The Human Spirit: Bucking authority
For Pilcer, this is personal. Rabbi Yehoshua Ben-Levi has been protecting his family, he says. Now he must protect the tzaddik.
Talmud [illustrative] Photo: Thinkstock/Imagebank
Mitch Pilcer is a hero among American immigrants – me included.
readers of The Jerusalem Post will remember back nearly two decades to his
poignant series about leaving Jerusalem for a homestead in the North, clearing
the land with his Colorado-born wife Suzy and young ’uns, clump by clump, rock
by rock turning a deserted farm into a dwelling place and a tourist site that
draws visitors to an overlooked spot of the Galilee. In 1997, long before
tzimmers (bed-and-breakfast cabins) mushroomed up all over the country, he built
bucolic A-frames at the edge of a not-particularly- picturesque village and drew
city folk seeking pastoral retreats. Neighbors opened their own tzimmers to
catch the overflow and prospered. An authentic Texan from Corpus Christi was
living nearby, herding sheep and goats. He provides the ripe, pungent cheeses
that go with Pilcer’s home-brewed Tzipori wine. Irresistible.
ran into the Authority. The Antiquities Authority. He was summoned to appear
recently in a Nazareth courtroom, charged by the Antiquities Authorities for
Tzipori. At first glance modern, it looks like many
rural communities in Israel today: an eclectic mix of run-down early-settlement
period homes, luxury villas and cottage industries.
You might notice that
not infrequently yards display remnants of ancient stonework that have emerged
from the soil during home and lawn renovations. After all, community life in
Tzipori (named for the Hebrew tzipor, “bird,” because of its birds-eye view of
the Beit Netofa Valley) goes back to the return of the Jews from the Persian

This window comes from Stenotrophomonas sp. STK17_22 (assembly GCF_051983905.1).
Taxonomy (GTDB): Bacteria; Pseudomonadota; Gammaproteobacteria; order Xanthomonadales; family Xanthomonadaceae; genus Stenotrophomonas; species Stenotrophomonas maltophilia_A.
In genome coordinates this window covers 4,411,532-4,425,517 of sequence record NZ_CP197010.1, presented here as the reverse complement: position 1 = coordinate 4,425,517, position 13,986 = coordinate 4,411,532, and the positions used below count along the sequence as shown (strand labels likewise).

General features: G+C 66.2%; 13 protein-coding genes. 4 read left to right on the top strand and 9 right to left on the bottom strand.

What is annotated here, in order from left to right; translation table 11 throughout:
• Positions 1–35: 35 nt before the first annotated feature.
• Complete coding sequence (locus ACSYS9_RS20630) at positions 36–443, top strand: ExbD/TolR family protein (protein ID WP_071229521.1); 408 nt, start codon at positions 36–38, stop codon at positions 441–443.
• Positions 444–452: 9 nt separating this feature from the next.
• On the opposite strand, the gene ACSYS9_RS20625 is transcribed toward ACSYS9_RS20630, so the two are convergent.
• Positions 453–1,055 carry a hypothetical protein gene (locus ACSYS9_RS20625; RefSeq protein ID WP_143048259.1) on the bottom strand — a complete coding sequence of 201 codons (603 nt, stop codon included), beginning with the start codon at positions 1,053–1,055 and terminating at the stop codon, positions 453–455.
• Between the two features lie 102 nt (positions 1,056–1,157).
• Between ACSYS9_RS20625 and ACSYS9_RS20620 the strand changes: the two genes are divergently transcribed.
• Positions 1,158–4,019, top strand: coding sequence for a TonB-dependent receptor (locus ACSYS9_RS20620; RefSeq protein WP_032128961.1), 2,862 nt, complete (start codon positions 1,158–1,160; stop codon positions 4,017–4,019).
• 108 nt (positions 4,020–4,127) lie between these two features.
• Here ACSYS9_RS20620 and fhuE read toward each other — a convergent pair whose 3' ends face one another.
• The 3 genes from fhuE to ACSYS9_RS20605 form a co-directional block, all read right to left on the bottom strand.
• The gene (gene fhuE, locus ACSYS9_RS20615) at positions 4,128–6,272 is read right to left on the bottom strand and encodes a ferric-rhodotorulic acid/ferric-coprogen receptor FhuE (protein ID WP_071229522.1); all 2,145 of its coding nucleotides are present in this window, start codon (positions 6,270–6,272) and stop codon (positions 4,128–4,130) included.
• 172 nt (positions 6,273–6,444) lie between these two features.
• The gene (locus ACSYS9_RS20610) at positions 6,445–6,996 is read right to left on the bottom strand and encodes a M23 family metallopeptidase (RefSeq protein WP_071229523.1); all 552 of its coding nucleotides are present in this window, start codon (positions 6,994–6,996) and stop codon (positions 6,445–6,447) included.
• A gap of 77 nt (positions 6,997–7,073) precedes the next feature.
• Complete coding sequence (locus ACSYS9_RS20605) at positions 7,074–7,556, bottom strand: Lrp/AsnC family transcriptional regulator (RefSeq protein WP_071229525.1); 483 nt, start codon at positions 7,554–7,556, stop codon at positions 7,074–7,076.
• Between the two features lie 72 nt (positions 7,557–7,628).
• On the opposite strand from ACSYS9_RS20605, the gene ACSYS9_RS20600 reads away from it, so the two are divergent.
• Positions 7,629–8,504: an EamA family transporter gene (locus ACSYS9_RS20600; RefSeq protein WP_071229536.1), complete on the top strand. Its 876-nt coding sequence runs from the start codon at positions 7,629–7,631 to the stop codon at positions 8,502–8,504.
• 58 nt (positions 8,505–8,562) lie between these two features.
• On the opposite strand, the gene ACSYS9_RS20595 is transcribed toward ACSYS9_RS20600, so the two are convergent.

exile. Tzipori (Sepphoris) was already an important regional center in the first
century BCE. The most impressive finds from the Roman and Byzantium period are
displayed in the magnificent Tzipori National Park, where exciting excavations
are still going on. Tzipori also attracts Christian visitors. An Irish pilgrim
group recently walked from Nazareth to the village, which is reputedly the
hometown of Jesus’s maternal grandparents.
The modern village of Tzipori,
which was founded in 1949, sits on a chalk hill south of the national park.
Archeologist Leroy Waterman discovered a Roman theater in Tzipori in the 1930s.
More recently, Jerusalem friends of Pilcer’s discovered an ancient mosaic while
hiking in the hillside. Pilcer says the area where his house sits is analogous
to “the Mount of Olives to the Old City” – a convenient burial place. He values
Tzipori’s rich history enough to have built his latest tourism venture – a
five-bedroom, two-jacuzzi tzimmer he calls The Castle – as a scale model of the
Crusader fortress in the national park.
Because of the acknowledged
treasures lying beneath the abundant cacti, Israeli law requires that anyone
building must hire an archeologist before obtaining a building permit. When he